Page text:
Low and static wages. An ever widening pay gap. Ever decreasing work opportunities. Mass immigration. Political tension. Urban overcrowding. Social and economic exclusion from highbrow urban culture. Sound familiar?
This was the socio-economic landscape of 1920s America following a mass influx of immigration to cities like New York and Chicago after WWI. As culture and industry boomed, the rich became richer and the poor became poorer and landlords seized the opportunity to send inner city rents through the roof.
Working class 1920s America was a rather less fabulous place than we like to remember.
The famously flamboyant, extravagant parties and avant garde cultural gatherings that we fondly remember today as the ‘Harlem Renaissance‘ were actually largely reserved to a very select few in the upper echelons of society.
The cleaners and carpenters, shop assistants and industry workers saw no Renaissance other than that of crippling debt. Working class 1920s America was a rather less fabulous place than we like to remember.
The rent party was the working class answer to the exclusive extravagance of American urban high life.
The rent party was the working class answer to the exclusive extravagance of American urban high life. They were gritty, risque, boisterous and raucous and welcomed everyone, no matter your class, race, sexuality or status.
The concept was a simple one. Tenants would open their homes for an evening of dancing and socialising, charging 20 cents to a dollar on entry and typically selling Southern ‘soul food’ and illegal bootlegged alcohol. Throughout the 20s and 30s these parties kept many struggling workers afloat and subsidised much of the inner cities’ extortionate rents. They also created a brief but thriving counter culture at a time when the arts was a strictly bourgeois affair.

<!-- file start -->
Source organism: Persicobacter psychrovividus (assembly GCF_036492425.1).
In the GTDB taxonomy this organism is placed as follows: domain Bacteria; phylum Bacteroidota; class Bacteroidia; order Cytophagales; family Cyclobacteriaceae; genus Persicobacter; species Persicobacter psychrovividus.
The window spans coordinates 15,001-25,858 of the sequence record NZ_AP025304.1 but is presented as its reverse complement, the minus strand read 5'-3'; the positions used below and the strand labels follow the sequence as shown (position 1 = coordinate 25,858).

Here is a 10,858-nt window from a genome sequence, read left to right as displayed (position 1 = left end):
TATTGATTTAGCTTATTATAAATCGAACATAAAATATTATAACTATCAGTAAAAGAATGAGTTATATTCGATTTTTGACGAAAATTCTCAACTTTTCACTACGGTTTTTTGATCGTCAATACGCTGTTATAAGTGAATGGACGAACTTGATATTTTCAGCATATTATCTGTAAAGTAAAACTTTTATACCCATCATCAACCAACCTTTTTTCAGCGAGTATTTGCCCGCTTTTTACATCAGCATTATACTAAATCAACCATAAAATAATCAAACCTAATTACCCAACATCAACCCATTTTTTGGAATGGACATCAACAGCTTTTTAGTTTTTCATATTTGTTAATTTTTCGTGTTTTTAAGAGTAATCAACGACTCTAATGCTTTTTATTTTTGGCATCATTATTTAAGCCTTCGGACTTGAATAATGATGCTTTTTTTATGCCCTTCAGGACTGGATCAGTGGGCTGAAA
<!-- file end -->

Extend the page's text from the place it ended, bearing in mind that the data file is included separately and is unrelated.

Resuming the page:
From the rent parties was born a new mode of urban music and dance evolving from the thriving jazz scene of the early 20th century. But most importantly a new mode of neighbourly socialising in which flirting and conversation transcended the everyday barriers of race, sexuality and identity. Rent parties offered momentary escapes from the harsh realities of American working life.
Tenants would advertise their parties on small discrete cards each with short signature lines of poetry;
“You can wake up the devil, raise all Hell; no one will be there to go home and tell.”
“We got yellow girls, we’ve got black and tan. Will you have a good time, YEAH MAN!”
In many ways, what rent parties stood for then is just as relevant now. And with hosts Darren Pritchard, Sonia Hughes and Cheryl Martin at the helm, being broke never looked so fierce!
In 1920s Harlem, African Americans faced unfairly high rents – so they threw wild jazz parties to make money before the rent collector came knocking.
Meet the dancer bringing them to the UK. pic.twitter.com/UGf10JCo3t
— BBC Stories (@bbcstories) August 21, 2018
Wed 10 Oct – Sat 13 Oct
£15 / £10 Concessions.
Presented by Contact, Darren Pritchard Dance and Black Gold Arts Festival, commissioned by Homotopia, co-produced by Sheffield Theatres, and supported by STUN, Contact’s RENT PARTY reinvigorates the energy of being young, black, gifted and poor in 1920s America, relocated in a modern Manchester setting.